…to pay homage to Father Don who , before his death in 1989 at age 60, he led the yellow arrow waymarking movement along the Camino. Many salutes and memorial plaques with his likeness outside and his resting place in this church. Thank you, Santiago & Father Don for The Way.
A day trip to O’Cebrieo was a good morning climb, kind of touristy past the beautiful church, but also had gorgeous views and I met several beautiful young people from Wales and Spain on foot and on bikes. Both asked for pictures and I took mine too plus conversations with each, before I went one way and they another..
Back up early before 4am. Cannot make too much noise, like the Italians behind me…
…during my lunch today.
We were in bed and not a courtyard. I waited for the two Spaniards to wake up and make noise before I even moved.
Then, back in the dark to Galicia…
Long 26km to Tríacastela. Passed my Canadian friends as they pushed their bikes a km or two to O’Cebrerio. Arrived there. Filled my 1.5 liter agua bottle. And onward through several little towns. Jewel of a meeting was Elizabeth from Australia 🇦🇺. About my mom’s age, I’m guessing. So strong. So beautiful. Left her son in her dust. Oh, so funny too. Our encounter was just minutes, as she needed coffee ☕️. I can only imagine our conversation past family chat we had. I was strong and needed to keep moving. No caffeine required. Which led to meeting Louis from Paris. I passed him at a cafe and he quickly caught up. He had a hearing issue or something that we did not discuss. We just walked and talked.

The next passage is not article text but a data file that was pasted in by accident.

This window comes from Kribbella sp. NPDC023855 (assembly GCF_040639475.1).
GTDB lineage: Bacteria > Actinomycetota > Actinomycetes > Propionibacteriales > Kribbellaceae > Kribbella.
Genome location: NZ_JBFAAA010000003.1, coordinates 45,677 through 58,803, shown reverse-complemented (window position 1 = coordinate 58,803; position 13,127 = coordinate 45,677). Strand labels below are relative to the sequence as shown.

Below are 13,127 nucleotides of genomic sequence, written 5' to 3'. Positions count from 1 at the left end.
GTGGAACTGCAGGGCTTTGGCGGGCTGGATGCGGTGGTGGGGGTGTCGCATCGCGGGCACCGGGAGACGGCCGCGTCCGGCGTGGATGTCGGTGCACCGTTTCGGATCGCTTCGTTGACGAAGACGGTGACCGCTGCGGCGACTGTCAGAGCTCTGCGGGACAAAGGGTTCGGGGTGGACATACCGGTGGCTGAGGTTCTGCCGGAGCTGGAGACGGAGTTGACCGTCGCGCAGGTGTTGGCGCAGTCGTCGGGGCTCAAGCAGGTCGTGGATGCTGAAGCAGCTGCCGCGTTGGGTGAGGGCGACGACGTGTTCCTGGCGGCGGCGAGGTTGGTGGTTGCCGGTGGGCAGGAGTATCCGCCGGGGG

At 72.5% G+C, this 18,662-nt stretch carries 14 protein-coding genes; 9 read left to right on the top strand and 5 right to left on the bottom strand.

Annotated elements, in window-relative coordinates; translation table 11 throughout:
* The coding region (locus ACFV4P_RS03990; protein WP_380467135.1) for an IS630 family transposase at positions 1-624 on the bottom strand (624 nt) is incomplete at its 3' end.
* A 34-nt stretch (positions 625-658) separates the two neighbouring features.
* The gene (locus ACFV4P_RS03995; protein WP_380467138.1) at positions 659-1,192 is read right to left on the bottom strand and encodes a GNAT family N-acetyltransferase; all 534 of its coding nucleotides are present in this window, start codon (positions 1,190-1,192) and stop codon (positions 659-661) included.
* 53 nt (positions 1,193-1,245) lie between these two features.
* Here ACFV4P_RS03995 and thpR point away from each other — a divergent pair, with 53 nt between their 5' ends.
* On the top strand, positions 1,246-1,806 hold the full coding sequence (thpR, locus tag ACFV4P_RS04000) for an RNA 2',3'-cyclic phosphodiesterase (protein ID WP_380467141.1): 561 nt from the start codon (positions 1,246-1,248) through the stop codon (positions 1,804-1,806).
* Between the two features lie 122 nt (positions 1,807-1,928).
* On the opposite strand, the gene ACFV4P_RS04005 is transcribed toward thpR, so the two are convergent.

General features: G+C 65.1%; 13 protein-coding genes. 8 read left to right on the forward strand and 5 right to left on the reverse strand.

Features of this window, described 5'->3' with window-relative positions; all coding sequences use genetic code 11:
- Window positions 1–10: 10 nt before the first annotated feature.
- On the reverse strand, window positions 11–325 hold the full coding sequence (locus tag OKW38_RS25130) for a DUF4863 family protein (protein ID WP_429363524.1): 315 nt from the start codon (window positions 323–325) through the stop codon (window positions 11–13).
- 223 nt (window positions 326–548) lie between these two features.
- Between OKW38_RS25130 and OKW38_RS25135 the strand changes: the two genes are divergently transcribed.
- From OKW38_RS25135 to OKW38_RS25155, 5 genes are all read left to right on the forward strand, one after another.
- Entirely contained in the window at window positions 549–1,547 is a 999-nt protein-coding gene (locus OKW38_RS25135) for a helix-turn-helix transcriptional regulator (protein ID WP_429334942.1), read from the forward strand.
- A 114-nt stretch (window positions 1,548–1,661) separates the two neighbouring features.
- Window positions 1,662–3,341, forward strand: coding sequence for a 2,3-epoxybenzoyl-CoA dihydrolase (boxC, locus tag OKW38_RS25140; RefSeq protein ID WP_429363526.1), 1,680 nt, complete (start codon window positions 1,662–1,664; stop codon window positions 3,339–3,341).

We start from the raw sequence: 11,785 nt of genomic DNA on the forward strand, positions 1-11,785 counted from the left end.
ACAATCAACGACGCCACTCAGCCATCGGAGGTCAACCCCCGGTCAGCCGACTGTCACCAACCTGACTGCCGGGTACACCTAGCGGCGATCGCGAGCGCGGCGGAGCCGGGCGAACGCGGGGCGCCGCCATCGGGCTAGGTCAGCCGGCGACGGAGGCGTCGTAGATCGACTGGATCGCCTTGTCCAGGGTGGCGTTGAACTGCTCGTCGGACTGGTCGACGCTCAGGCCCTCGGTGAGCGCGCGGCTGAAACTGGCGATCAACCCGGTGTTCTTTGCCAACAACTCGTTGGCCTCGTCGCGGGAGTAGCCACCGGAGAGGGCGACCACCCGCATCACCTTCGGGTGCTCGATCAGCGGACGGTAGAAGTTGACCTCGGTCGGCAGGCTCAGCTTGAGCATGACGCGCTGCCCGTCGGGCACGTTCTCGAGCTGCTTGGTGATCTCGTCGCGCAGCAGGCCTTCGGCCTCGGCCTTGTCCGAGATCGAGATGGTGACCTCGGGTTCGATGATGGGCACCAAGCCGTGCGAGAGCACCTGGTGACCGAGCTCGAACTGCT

Fortunately, he was a fan of Americans and his English beat my French hands-down. We walked a long way together, discussing life , and parted ways when my body told me to find rest. His young frame took him onward, I’m guessing.
I passed the Albergue that I knew from last time, toured and declined the historic one I liked in my book, then tripped over the chosen one. I helped “Completo” this one. Bunking with more Italians. All Italians. Maybe one family. Very loud people. Everywhere.
Moving on. Great 10€ meal with calamari, pulpo, Santiago tarta, and a bottle of vino tinto. Alone. On a patio. No Italians. By design.
Now relaxing in my pension garden. All clean. Clean clothes. All packed for quick launch 🚀 tomorrow and ready for Jean.
Jean is the very lively U.K. gal I met while she searched for an Albergue. She seemed so relieved meet someone who spoke fairly good English, by mother land standards.
She asked if I had enjoyed dinner yet. I said “no, I just ate it” and she carried on to eat hers. I’m expecting Jean anytime for sundowner vino tinto….
…alas, Jean never made it back. Must have had a better offer. Goodnight, Jean. Off to bed to rest with 7 Italians in our tiny bunk room. Then. This!
and then this…
Most peaceful, tranquil, and lovely solo walk over 10k in my life. Only to arrive here early and find my ideal habaticion privada for €20 in …
Samos town revolves around this 6th century Monastery that is one of the oldest and largest of its kind in the western world 🌎. Pretty cool, no?
Last picture. My room view. Gracias.
Samos is small and lovely. I walked around town in a few minutes. Found places of rest. Ate a late lunch…
8€ plus vino tinto de la Casa🍷. Done.
Then, siesta in the lounge….
…with windows open and a nice breeze.
The Camino provides again!
Home for tonight. Still thinking about our actual home 🏡 and my loved people. Happy to share with and speak to some via FaceTime today with this strong wifi.
Less than one week now to Santiago. Last week of 4 weeks away from home. It will be time. I could go home now.
But, I will finish. I will continue. I will pray even more. I will take it all in as it reveals the journey to me. And, I will continue to share the highlights.
All great. Goodnight from Samos in Galicia, Spain 🇪🇸 !